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Introducing fancy-regex - JS/TS regexes with whitespace, comments, and interpolation!

Regexes in JavaScript are a fantastic tool for matching text, manipulating strings, performing validations, and a myriad of other tasks (just don’t try to use them to parse HTML!) Thanks to ever-improving Unicode support with the u flag and Unicode property escapes, regexes in Javascript have never been more powerful.

However, one area where JavaScript regexes have consistently fallen behind is developer experience. In Ruby, interpolation of variables into regexes is supported by default, and support for multiline whitespace indentation and comments can easily be enabled with the x flag. In JavaScript, meanwhile, you end up clumsily joining strings together using the RegExp constructor, using lots of double-escaped backslashes. Without comments or proper indentation, it’s no wonder that people say regexes are a write-only language.

That’s why I built fancy-regex! This tiny npm package uses the power of tagged template literals to provide a developer experience very similar to Ruby’s /#{regex}/x.

Let’s take a quick look at a couple of examples:

const myFancyRegex = regex`.{${4 + 1}}`
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Simple enough. If you don’t need to use any flags, the regex function is directly callable on template strings.

If you do need flags, you can pass them to regex first:

const myCaseInsensitiveRegex = regex('i')`

        ${myFancyRegex}  # seamlessly interpolate other regexes

        \w\d\b\0\\       # look Mom, no double escaping! 
        \r\n\t\x20       # use "\x20" to match a literal space
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The compiled regex here is /^abc.{5}\w\d\b\0\\...\r\n\t\x20$/i — hopefully you’ll agree that the commented and indented version is a lot more readable!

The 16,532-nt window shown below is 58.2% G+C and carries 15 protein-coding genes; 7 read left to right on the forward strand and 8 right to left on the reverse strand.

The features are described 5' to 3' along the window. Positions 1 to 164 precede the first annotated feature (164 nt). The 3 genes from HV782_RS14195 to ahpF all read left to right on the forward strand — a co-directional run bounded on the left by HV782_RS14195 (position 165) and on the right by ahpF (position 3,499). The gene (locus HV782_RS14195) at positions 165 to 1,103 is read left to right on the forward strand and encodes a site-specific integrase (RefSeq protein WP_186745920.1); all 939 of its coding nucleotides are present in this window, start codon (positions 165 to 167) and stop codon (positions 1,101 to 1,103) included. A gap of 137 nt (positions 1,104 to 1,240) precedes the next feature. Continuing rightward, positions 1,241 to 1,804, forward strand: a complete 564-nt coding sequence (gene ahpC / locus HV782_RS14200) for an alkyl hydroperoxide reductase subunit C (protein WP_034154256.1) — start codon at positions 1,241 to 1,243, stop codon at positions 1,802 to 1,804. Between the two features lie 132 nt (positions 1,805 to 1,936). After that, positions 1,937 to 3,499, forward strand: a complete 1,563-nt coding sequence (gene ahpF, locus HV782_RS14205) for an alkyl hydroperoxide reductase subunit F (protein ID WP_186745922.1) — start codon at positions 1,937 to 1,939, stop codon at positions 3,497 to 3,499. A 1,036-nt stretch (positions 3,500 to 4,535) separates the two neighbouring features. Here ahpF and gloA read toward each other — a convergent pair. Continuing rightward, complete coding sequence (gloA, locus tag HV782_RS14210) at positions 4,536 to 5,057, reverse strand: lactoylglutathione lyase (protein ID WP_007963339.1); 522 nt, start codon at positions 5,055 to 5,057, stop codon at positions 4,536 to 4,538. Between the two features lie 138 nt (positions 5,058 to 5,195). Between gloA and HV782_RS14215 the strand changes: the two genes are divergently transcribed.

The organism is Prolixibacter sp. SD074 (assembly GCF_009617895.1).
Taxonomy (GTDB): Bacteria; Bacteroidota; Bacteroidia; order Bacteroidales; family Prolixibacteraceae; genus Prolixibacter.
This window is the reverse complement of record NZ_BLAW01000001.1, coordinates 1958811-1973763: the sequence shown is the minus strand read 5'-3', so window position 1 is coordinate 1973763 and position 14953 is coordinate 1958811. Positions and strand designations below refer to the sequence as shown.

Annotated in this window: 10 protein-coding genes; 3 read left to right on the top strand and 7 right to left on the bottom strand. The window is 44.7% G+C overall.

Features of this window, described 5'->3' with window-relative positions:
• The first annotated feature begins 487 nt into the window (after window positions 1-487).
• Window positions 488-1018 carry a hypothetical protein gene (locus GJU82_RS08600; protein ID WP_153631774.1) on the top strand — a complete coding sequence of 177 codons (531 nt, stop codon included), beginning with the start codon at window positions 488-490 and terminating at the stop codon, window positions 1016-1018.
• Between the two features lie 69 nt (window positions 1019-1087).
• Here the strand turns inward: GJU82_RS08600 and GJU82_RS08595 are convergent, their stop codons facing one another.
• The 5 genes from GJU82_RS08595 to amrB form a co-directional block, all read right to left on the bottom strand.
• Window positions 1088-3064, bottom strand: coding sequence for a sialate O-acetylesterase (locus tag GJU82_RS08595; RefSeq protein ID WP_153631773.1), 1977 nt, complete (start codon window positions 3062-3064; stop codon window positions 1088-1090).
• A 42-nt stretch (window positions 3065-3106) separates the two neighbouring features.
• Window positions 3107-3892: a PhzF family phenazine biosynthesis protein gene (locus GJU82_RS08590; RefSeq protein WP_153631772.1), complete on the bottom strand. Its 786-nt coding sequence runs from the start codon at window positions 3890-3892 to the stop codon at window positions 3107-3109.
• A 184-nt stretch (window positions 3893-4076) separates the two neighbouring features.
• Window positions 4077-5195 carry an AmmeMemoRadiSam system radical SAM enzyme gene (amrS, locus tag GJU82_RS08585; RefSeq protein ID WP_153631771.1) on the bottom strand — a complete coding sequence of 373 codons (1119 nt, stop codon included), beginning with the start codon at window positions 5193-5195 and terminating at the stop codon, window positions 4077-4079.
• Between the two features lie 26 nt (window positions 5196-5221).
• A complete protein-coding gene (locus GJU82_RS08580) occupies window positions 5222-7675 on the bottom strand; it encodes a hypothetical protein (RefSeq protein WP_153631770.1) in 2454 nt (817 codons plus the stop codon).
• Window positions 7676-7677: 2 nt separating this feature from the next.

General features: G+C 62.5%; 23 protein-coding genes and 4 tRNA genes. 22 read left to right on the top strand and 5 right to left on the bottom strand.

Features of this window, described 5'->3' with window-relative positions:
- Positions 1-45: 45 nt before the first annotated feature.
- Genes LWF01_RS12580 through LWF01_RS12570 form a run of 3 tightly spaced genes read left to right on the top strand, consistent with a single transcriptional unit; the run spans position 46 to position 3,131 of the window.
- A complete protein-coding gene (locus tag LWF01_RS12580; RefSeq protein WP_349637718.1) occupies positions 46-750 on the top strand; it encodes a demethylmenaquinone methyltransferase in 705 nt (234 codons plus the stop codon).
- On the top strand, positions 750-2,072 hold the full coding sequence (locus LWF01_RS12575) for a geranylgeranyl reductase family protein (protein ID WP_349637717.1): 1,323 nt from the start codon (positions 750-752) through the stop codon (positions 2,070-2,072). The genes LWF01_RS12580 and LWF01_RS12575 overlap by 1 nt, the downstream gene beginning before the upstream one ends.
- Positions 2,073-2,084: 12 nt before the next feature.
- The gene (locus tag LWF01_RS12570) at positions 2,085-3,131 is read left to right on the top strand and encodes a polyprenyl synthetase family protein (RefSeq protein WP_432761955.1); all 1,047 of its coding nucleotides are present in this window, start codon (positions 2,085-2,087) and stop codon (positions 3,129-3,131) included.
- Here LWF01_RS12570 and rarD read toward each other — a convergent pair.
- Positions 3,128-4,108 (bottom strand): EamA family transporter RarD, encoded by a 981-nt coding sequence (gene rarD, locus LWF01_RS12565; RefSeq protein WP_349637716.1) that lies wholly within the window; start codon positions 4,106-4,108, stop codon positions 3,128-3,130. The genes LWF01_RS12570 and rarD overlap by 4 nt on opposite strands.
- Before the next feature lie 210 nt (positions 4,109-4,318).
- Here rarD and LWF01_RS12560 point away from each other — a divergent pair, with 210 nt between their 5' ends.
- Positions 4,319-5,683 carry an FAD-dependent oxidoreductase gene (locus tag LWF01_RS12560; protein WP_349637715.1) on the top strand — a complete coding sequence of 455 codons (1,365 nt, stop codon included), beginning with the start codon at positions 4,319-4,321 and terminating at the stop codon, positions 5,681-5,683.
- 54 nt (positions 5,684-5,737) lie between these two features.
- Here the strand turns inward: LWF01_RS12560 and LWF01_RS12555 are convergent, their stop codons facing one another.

If you like, you can pass the the flags in an options object instead:

const myRegexWithOptions = regex({
    unicode: true,
    global: true,
        💩+    # with unicode enabled, this matches by codepoint
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Here, the compiled regex is /^💩+$/gu.

Because fancy-regex uses the raw template string under the hood, the only things you’ll need to escape that you wouldn’t in a regex literal are backticks (`) and the sequence ${. Whitespace and hash symbols (#) must also be escaped if you don’t want them to be removed.

On the flipside, you no longer need to escape forward-slashes, which makes URL matching even easier than before!

// compiles to /https:\/\/dev\.to\/top\/(week|month)/
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This is the first npm package I’ve ever published, so I’d love to hear your feedback on v0.X.X! 🧡🧡🧡

Top comments (5)

learnbyexample profile image

See also which provides these features and many more like named backreferences, recursive matching, etc.

lionelrowe profile image
lionel-rowe • Edited

Nice! Named capture groups and named backreferences are now supported in vanilla JavaScript too, with great support among evergreen browsers (no IE, though).

My goal with fancy-regex is to be a really lightweight wrapper around native regexes. It will never have all the features of something like XRegExp, certainly not anything like recursive matching.

yvesnrb profile image

This rocks!
Will probably use it in the future.

darkwiiplayer profile image
𒎏Wii 🏳️‍⚧️

*Laughs in LPeg*

lionelrowe profile image

I guess LPeg is a Lua thing, hadn't heard of it before. The docs here look pretty gnarly, but might just be because I'm more familiar with regex syntax 😂

I like the idea of lpeg.P(string) being an exact string match though. Currently, interpolated strings are treated as regex fragments like what you'd pass to the native RegExp constructor, so regex`a${'.'}` compiles to /a./, rather than /a\./. I think I'll keep this behavior as it's more intuitive, but might be worth adding a helper function for creating exact string matches.

Visualizing Promises and Async/Await 🤯

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